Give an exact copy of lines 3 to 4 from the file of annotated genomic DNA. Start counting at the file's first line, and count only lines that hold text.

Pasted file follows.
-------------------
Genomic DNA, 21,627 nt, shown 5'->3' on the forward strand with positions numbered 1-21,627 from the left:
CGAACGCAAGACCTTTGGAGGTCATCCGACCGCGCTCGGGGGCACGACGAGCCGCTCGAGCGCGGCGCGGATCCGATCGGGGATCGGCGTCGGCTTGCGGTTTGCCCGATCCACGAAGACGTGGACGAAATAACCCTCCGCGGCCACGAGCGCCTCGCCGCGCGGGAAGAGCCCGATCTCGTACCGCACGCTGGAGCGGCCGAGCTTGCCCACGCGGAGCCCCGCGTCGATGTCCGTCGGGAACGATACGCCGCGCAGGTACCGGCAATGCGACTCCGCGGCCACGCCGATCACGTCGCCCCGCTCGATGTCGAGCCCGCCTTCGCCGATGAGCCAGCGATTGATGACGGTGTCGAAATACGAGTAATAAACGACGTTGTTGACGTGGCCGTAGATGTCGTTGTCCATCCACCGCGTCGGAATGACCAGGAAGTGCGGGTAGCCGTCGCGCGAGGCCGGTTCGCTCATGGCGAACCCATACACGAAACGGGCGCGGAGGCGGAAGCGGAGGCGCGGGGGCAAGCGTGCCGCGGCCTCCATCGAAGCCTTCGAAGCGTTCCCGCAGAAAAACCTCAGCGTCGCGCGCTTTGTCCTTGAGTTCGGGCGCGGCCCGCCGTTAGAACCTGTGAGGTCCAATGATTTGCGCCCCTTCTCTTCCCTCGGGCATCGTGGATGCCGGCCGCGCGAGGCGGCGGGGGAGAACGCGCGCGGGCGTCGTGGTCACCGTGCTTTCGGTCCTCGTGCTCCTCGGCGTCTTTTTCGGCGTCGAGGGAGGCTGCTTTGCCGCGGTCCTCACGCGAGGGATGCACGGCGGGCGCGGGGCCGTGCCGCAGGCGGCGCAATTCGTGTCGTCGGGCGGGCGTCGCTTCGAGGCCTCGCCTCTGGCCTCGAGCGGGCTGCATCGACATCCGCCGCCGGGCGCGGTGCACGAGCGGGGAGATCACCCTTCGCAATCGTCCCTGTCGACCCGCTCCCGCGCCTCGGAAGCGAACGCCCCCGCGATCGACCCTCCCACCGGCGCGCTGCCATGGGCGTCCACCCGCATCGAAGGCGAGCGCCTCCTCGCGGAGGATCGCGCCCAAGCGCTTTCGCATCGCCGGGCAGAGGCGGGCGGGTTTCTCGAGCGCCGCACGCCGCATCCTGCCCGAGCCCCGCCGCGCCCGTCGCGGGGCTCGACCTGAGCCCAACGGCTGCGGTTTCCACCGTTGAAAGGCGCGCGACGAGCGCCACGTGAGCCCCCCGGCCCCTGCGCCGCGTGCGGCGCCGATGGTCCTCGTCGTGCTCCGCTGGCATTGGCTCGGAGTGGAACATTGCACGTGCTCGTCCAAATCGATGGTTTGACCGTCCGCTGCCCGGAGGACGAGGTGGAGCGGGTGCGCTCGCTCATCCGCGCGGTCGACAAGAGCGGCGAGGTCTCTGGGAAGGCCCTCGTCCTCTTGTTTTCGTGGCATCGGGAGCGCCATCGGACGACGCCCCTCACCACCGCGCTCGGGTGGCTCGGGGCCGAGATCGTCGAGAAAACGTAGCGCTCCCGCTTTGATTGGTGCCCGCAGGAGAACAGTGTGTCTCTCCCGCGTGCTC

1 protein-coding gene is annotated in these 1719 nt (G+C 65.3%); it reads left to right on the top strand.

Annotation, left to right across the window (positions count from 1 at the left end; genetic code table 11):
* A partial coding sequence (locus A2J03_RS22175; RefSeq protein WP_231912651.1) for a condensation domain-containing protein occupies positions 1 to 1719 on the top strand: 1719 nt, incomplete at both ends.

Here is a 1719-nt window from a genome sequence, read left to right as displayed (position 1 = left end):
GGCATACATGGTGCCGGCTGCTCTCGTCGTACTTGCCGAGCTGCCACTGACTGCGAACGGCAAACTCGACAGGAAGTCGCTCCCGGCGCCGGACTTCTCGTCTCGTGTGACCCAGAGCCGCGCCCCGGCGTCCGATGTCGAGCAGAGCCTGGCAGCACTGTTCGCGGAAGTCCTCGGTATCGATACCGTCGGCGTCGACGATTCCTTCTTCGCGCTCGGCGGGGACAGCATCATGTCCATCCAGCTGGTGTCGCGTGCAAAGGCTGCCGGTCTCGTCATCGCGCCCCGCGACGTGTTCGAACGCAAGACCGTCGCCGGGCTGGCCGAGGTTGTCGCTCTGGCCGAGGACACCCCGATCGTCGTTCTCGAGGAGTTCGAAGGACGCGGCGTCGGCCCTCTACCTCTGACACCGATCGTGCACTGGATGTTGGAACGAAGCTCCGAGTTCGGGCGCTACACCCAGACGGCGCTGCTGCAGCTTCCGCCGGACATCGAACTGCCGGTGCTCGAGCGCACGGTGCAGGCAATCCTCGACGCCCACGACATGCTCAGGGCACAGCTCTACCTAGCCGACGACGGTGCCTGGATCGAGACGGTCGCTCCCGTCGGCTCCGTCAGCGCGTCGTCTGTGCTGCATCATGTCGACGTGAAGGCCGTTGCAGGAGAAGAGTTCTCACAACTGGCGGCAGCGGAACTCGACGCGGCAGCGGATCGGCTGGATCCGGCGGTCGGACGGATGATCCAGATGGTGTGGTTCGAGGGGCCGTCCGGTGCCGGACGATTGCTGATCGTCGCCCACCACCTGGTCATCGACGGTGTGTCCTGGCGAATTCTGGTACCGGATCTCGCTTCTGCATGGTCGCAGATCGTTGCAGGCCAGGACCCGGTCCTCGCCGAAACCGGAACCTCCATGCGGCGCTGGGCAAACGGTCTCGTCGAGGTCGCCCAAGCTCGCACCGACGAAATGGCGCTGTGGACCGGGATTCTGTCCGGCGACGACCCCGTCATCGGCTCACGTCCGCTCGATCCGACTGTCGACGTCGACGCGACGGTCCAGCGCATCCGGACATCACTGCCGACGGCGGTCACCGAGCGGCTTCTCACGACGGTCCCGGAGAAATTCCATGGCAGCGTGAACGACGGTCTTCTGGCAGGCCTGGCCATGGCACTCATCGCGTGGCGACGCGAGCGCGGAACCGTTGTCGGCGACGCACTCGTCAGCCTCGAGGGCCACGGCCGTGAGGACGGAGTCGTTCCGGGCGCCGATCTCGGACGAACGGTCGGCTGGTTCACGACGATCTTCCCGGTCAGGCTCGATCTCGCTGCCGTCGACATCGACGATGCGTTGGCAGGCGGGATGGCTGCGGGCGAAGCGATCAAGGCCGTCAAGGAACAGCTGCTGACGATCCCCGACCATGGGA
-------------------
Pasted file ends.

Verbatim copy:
1 protein-coding gene is annotated in these 1719 nt (G+C 65.3%); it reads left to right on the top strand.

Annotation, left to right across the window (positions count from 1 at the left end; genetic code table 11):